Ok, so we’re only five months into the year but for many of us we’re already hurling ourselves down Burnout Boulevard.
Marissa Mayer, CEO of Yahoo has an interesting take on burnout. "I have a theory," she says, "that burnout is about resentment. "Preventing it is about knowing yourself well enough to know what it is you're giving up that makes you resentful."
She’s got a point. Are you resentful you don’t have enough time? Resentful that too many emails are pouring in? Resentful when someone asks you to go dinner because that’s just ONE MORE THING YOU NEED TO DO?!!! The resentment theory is worth exploring further but one thing we know for sure is that burnout is not usually caused by one single thing. Stress always lies at its heart. And we know that stress is insidious and unrelenting once it takes hold.
Back in the old days, things that impacted our very survival were our major sources of stress. Now it can be a steady stream of small stressors that chip away at us, all of which can add up to create serious, internal overwhelm.
We come back from holidays, momentarily relaxed but fall quickly into a state of panic when we realise we have 500 unread emails we have to attend to. Or we feel we can’t take a holiday at all because we’re too busy. Or we take a holiday but FOMO takes hold and we can’t unplug (just in case we miss something back home). Or we embark on a vacation only to realise afterwards that it was a social-media curated event and we missed it all. A friend of mine recently told me getting to her dance class was making her feel stressed. Clearly, stress is where we perceive it!
The causes are endless but the feelings of stress are real no matter what the source. But is it possible that our thinking and personal mindset has re-wired our brains to perceive stress in a way that is not helping us? Maybe it’s time to reframe our collective thinking on we perceive and manage stress.
Making simple, consistent changes to some daily routines can make a difference to avoiding the stress that can lead to burnout.
Start with this…
Reflect on what truly stresses you the most and name your triggers.
- Is technology stressing you? What aspect? Too much email?
- If it’s email overload, figure out a priority system that works for you. Who do you need to respond to quickly, what requires your urgent attention and what can wait? Make the distinction so you can have some structure around your response times so you’re not tying yourself in knots trying to get back to everyone at once.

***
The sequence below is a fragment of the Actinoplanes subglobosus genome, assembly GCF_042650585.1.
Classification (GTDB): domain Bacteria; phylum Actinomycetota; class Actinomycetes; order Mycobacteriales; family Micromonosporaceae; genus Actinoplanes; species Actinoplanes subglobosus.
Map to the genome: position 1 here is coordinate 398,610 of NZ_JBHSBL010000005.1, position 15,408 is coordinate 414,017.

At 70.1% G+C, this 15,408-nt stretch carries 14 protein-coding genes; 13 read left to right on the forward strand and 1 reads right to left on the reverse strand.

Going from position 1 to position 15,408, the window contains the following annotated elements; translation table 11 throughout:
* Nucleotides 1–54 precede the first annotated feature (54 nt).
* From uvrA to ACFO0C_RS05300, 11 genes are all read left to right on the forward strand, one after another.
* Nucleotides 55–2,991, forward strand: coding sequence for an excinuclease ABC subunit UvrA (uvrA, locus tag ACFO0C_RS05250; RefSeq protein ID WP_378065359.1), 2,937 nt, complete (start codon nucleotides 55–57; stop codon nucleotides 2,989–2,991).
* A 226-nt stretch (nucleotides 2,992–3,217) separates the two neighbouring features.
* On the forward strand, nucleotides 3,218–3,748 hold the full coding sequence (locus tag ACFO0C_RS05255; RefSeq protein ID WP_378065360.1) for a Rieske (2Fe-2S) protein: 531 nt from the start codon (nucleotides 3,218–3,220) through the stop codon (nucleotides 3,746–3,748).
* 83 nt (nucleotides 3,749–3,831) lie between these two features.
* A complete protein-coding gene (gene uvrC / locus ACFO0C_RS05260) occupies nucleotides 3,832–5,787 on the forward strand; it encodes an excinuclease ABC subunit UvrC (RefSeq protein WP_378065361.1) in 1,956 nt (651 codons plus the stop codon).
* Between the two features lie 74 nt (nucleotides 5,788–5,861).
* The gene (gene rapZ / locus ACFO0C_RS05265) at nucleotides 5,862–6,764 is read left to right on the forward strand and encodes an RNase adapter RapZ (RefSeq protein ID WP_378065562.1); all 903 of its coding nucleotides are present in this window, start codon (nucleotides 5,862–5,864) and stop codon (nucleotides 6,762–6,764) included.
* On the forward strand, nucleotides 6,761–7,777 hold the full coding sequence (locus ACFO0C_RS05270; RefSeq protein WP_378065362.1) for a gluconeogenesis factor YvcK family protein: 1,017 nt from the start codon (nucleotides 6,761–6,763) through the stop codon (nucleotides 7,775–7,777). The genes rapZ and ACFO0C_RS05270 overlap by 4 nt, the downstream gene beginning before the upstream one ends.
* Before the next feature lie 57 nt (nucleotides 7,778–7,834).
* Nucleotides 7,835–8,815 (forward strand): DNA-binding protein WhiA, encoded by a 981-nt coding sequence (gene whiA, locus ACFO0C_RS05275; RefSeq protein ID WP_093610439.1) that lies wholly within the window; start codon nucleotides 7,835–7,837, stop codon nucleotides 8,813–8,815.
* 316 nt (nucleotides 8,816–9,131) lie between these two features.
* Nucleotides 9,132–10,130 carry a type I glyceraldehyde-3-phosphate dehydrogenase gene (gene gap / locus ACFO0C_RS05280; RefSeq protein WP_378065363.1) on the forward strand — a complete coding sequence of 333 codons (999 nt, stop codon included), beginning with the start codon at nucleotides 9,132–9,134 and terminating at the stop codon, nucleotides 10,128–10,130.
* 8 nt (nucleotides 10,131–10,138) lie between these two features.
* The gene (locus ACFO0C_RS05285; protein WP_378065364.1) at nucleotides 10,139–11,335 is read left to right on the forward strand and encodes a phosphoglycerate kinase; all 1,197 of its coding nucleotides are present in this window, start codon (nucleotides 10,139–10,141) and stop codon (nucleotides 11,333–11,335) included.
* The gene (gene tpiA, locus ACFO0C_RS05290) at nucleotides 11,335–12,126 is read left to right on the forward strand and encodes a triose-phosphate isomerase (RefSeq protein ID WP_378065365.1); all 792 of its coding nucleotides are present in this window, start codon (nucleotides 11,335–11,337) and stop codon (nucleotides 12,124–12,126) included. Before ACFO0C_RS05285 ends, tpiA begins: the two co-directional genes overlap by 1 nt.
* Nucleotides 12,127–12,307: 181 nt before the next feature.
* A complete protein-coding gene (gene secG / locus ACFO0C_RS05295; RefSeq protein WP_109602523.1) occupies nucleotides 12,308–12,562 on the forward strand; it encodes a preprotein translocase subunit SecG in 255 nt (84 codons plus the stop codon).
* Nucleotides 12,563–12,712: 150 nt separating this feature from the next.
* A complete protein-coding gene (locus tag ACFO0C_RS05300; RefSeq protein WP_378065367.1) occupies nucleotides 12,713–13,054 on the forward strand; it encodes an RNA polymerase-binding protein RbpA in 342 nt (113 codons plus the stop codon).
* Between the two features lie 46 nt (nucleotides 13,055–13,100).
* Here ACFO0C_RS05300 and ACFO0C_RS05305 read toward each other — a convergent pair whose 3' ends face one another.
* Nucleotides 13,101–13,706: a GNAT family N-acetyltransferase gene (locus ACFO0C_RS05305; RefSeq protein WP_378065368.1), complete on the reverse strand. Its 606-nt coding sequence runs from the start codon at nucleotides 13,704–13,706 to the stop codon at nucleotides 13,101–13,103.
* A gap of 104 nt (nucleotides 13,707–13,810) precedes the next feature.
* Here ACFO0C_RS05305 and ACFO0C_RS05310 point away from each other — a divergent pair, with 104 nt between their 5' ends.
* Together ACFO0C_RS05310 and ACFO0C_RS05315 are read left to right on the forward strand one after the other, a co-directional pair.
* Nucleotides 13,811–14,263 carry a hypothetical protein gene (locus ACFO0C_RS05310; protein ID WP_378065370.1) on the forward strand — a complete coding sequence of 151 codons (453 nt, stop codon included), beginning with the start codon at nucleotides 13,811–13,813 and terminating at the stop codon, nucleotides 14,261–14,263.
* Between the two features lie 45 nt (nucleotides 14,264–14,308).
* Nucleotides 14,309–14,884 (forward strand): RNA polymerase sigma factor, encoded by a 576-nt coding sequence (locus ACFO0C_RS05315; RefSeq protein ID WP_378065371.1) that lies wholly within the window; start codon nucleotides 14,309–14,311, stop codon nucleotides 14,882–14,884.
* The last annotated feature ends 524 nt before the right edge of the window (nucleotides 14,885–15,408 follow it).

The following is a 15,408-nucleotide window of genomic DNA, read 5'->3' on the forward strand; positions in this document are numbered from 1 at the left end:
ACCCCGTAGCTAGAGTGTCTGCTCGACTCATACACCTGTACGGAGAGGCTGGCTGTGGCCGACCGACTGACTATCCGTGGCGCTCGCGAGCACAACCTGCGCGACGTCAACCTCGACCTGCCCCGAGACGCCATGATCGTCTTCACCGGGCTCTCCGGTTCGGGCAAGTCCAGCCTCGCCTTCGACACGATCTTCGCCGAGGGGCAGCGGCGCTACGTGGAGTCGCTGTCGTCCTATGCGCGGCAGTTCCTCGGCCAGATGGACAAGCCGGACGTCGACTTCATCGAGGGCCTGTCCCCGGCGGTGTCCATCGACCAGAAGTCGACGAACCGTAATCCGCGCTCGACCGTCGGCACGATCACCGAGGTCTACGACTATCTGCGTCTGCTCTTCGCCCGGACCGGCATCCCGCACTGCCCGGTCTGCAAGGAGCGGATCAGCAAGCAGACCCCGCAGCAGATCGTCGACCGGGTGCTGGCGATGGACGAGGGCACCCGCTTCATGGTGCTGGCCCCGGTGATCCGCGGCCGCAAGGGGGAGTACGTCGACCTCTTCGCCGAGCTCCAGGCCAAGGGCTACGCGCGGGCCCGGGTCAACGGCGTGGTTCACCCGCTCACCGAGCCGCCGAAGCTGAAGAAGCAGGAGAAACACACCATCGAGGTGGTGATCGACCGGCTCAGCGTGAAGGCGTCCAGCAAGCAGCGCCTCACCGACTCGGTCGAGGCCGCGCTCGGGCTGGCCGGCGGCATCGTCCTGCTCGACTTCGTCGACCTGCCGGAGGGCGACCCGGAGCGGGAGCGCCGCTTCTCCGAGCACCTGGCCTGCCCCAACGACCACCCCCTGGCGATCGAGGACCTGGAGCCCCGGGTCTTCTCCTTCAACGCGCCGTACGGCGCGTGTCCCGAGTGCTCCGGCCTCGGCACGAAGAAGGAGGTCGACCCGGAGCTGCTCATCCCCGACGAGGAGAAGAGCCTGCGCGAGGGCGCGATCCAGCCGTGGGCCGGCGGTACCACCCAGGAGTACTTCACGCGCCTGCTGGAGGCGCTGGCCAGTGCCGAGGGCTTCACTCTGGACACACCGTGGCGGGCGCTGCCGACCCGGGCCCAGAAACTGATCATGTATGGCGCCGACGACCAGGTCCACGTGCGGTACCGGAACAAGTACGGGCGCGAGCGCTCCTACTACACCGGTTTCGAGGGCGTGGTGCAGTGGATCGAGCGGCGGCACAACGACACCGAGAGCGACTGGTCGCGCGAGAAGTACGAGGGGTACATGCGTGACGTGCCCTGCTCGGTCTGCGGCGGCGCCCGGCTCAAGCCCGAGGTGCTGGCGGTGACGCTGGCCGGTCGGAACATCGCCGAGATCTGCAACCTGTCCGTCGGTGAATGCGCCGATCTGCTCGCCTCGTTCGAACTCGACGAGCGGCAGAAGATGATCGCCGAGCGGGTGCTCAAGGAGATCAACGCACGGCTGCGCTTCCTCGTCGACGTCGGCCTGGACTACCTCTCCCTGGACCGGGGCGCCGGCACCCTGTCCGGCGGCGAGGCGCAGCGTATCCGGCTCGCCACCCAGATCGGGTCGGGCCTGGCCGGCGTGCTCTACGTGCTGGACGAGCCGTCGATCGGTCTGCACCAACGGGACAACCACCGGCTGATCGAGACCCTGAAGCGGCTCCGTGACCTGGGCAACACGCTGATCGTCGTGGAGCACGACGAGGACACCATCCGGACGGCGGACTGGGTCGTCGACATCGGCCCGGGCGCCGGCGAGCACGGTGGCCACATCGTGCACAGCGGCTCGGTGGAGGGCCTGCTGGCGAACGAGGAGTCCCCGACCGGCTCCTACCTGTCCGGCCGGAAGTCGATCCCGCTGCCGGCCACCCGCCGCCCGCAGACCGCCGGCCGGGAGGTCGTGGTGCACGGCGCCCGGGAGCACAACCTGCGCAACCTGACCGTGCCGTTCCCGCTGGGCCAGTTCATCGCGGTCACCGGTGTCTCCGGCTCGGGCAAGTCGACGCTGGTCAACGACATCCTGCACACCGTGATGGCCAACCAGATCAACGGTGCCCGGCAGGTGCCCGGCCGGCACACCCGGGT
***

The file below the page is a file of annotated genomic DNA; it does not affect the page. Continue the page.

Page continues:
- Are you signed up to multiple mailing lists that add to your inbox-overwhelm on a daily basis? If they’re not serving you, hit unsubscribe and get rid of them! (Not mine please!)
- Too many meetings and not enough time to make things happen?
Reframe what you can’t change
If you’ve identified too many meetings as a stressor, you’re probably feeling it’s impossible to change an entire organisational culture. And you could be right.
But learning how to reframe your thinking around your stressors might lead you to possibilities you’ve never considered. Or at least allow you to have some a new perspective on your situation.
Is there a different way to think about those stressors that turns the experience from a negative to a positive? They can still be steeped in reality but with more focus on what is optimistic and positive. This change of thinking can dramatically reduce your stress load!
Banish the burnout!
- Give yourself permission to unplug / disconnect from technology for set periods of time each day or week.
- Do one thing at a time (more on multi-tasking soon)
- Listen to music or watch a movie just for the sake of it (not because you have to for work)
- Set boundaries around the things that are truly important to you (e.g exercise, getting home at a reasonable time, spending time with friends) and do your darnedest to stick to them.
- Mix it up. Do something totally out of the ordinary or do the ordinary in a new way. Surprise yourself.
- Listen to yourself. Don’t say yes when you really mean no.
- Remember to have fun (we’re in the creative industries remember?)
Viv Fantin is a certified, accredited coach at Next Act Coaching. If you’re interested in a complimentary 30 minute skype call to learn more about how coaching can help you set clear, achievable goals, manage stress, and sort through work-life balance along with many other issues please contact Viv on firstname.lastname@example.org or Ph 02 6687 1965. Check out www.nextactcoaching.com.au for more info.